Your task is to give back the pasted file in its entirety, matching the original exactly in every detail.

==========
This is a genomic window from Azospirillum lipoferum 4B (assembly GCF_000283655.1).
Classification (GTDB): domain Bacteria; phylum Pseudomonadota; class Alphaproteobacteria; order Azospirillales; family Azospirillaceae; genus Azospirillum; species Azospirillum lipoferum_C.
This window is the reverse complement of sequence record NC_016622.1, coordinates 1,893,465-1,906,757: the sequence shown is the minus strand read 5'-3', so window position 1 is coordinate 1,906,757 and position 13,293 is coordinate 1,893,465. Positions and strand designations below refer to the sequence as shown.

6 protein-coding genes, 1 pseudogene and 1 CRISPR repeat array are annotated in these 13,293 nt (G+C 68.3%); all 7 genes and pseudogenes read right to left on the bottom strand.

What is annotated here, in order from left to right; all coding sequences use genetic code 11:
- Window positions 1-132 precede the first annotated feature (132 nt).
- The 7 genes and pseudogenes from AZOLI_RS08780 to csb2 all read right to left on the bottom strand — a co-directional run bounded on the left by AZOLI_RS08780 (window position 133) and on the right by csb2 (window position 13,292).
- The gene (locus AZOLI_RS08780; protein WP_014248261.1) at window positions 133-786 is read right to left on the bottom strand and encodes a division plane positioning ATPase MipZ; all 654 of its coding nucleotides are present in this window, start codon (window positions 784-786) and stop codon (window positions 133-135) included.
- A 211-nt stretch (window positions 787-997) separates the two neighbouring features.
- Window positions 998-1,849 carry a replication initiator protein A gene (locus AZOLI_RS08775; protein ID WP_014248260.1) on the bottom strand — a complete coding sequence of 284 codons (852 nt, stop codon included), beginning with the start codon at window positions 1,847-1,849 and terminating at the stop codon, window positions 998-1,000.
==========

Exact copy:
This is a genomic window from Azospirillum lipoferum 4B (assembly GCF_000283655.1).
Classification (GTDB): domain Bacteria; phylum Pseudomonadota; class Alphaproteobacteria; order Azospirillales; family Azospirillaceae; genus Azospirillum; species Azospirillum lipoferum_C.
This window is the reverse complement of sequence record NC_016622.1, coordinates 1,893,465-1,906,757: the sequence shown is the minus strand read 5'-3', so window position 1 is coordinate 1,906,757 and position 13,293 is coordinate 1,893,465. Positions and strand designations below refer to the sequence as shown.

6 protein-coding genes, 1 pseudogene and 1 CRISPR repeat array are annotated in these 13,293 nt (G+C 68.3%); all 7 genes and pseudogenes read right to left on the bottom strand.

What is annotated here, in order from left to right; all coding sequences use genetic code 11:
- Window positions 1-132 precede the first annotated feature (132 nt).
- The 7 genes and pseudogenes from AZOLI_RS08780 to csb2 all read right to left on the bottom strand — a co-directional run bounded on the left by AZOLI_RS08780 (window position 133) and on the right by csb2 (window position 13,292).
- The gene (locus AZOLI_RS08780; protein WP_014248261.1) at window positions 133-786 is read right to left on the bottom strand and encodes a division plane positioning ATPase MipZ; all 654 of its coding nucleotides are present in this window, start codon (window positions 784-786) and stop codon (window positions 133-135) included.
- A 211-nt stretch (window positions 787-997) separates the two neighbouring features.
- Window positions 998-1,849 carry a replication initiator protein A gene (locus AZOLI_RS08775; protein ID WP_014248260.1) on the bottom strand — a complete coding sequence of 284 codons (852 nt, stop codon included), beginning with the start codon at window positions 1,847-1,849 and terminating at the stop codon, window positions 998-1,000.